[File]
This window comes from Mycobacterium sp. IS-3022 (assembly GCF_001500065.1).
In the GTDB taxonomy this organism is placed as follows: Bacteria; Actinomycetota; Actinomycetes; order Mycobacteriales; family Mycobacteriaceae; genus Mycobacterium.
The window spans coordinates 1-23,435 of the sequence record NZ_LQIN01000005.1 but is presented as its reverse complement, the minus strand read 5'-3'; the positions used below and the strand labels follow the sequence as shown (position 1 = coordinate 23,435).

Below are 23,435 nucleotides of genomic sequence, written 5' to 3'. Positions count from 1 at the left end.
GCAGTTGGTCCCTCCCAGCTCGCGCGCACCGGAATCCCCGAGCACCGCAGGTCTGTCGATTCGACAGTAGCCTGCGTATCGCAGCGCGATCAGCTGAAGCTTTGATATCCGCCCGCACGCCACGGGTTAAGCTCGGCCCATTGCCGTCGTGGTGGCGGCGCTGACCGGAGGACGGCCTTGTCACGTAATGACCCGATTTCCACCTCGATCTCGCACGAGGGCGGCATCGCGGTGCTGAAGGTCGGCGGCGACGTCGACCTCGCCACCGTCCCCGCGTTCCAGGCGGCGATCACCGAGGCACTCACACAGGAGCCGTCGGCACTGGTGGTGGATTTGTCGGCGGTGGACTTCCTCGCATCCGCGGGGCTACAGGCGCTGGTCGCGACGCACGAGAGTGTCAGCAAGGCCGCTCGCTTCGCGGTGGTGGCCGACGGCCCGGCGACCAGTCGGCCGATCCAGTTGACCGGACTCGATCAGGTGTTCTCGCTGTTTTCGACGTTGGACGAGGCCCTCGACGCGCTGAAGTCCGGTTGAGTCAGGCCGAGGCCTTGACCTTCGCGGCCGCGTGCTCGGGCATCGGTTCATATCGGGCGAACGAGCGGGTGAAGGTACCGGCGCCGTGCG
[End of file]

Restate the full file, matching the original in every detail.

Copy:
This window comes from Mycobacterium sp. IS-3022 (assembly GCF_001500065.1).
In the GTDB taxonomy this organism is placed as follows: Bacteria; Actinomycetota; Actinomycetes; order Mycobacteriales; family Mycobacteriaceae; genus Mycobacterium.
The window spans coordinates 1-23,435 of the sequence record NZ_LQIN01000005.1 but is presented as its reverse complement, the minus strand read 5'-3'; the positions used below and the strand labels follow the sequence as shown (position 1 = coordinate 23,435).

Below are 23,435 nucleotides of genomic sequence, written 5' to 3'. Positions count from 1 at the left end.
GCAGTTGGTCCCTCCCAGCTCGCGCGCACCGGAATCCCCGAGCACCGCAGGTCTGTCGATTCGACAGTAGCCTGCGTATCGCAGCGCGATCAGCTGAAGCTTTGATATCCGCCCGCACGCCACGGGTTAAGCTCGGCCCATTGCCGTCGTGGTGGCGGCGCTGACCGGAGGACGGCCTTGTCACGTAATGACCCGATTTCCACCTCGATCTCGCACGAGGGCGGCATCGCGGTGCTGAAGGTCGGCGGCGACGTCGACCTCGCCACCGTCCCCGCGTTCCAGGCGGCGATCACCGAGGCACTCACACAGGAGCCGTCGGCACTGGTGGTGGATTTGTCGGCGGTGGACTTCCTCGCATCCGCGGGGCTACAGGCGCTGGTCGCGACGCACGAGAGTGTCAGCAAGGCCGCTCGCTTCGCGGTGGTGGCCGACGGCCCGGCGACCAGTCGGCCGATCCAGTTGACCGGACTCGATCAGGTGTTCTCGCTGTTTTCGACGTTGGACGAGGCCCTCGACGCGCTGAAGTCCGGTTGAGTCAGGCCGAGGCCTTGACCTTCGCGGCCGCGTGCTCGGGCATCGGTTCATATCGGGCGAACGAGCGGGTGAAGGTACCGGCGCCGTGCG